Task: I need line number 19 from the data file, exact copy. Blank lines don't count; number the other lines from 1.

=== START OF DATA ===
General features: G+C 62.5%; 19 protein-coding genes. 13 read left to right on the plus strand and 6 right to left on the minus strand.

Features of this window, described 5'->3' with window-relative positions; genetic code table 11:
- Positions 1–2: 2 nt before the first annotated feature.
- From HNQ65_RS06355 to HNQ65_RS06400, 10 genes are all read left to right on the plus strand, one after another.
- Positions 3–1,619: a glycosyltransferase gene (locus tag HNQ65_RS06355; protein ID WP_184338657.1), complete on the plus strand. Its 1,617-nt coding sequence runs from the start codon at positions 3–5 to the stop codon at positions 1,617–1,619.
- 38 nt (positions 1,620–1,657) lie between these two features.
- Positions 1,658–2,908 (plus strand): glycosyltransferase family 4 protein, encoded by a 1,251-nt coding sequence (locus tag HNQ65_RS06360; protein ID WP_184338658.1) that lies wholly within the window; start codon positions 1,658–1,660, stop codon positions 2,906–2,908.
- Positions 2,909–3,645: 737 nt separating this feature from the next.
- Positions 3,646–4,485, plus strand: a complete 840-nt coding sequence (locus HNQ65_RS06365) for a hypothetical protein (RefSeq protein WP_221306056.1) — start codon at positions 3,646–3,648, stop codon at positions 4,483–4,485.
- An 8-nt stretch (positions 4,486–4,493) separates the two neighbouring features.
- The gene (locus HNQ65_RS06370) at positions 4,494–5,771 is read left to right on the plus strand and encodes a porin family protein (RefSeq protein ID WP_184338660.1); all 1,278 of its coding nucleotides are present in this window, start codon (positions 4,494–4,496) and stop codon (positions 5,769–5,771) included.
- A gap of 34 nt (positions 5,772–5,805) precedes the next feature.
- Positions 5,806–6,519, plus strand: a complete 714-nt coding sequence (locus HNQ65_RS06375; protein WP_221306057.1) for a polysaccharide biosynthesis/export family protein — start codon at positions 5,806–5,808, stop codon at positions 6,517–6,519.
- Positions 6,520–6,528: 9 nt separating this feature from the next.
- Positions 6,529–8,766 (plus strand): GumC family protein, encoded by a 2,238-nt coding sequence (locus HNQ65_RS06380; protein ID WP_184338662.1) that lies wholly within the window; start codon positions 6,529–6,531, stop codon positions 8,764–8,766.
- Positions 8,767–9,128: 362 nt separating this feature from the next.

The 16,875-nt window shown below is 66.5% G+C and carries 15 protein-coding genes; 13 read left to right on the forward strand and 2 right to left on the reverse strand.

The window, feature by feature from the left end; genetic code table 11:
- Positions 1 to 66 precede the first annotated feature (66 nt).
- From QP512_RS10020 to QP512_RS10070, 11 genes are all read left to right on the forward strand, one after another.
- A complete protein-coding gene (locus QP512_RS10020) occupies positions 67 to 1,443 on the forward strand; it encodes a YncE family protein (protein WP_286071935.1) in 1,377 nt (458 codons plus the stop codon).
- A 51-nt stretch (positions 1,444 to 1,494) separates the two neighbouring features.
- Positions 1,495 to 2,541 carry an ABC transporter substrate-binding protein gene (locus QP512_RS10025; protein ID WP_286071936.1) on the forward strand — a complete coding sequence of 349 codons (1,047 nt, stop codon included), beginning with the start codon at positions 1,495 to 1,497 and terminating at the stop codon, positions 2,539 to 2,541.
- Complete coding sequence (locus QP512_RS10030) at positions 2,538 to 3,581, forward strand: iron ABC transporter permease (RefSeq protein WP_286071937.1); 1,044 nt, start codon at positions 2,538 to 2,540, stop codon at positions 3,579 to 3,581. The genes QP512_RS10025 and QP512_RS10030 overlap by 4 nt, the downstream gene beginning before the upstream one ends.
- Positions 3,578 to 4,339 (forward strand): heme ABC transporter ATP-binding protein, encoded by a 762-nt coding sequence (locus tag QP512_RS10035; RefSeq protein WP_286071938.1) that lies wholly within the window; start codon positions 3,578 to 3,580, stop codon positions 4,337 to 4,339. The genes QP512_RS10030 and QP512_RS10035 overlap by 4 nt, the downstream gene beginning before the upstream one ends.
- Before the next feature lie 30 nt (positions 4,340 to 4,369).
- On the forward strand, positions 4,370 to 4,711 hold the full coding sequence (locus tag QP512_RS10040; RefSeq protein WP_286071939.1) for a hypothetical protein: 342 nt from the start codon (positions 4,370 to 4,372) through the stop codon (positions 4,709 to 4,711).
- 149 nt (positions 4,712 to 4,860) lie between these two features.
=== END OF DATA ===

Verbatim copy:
- Positions 1 to 66 precede the first annotated feature (66 nt).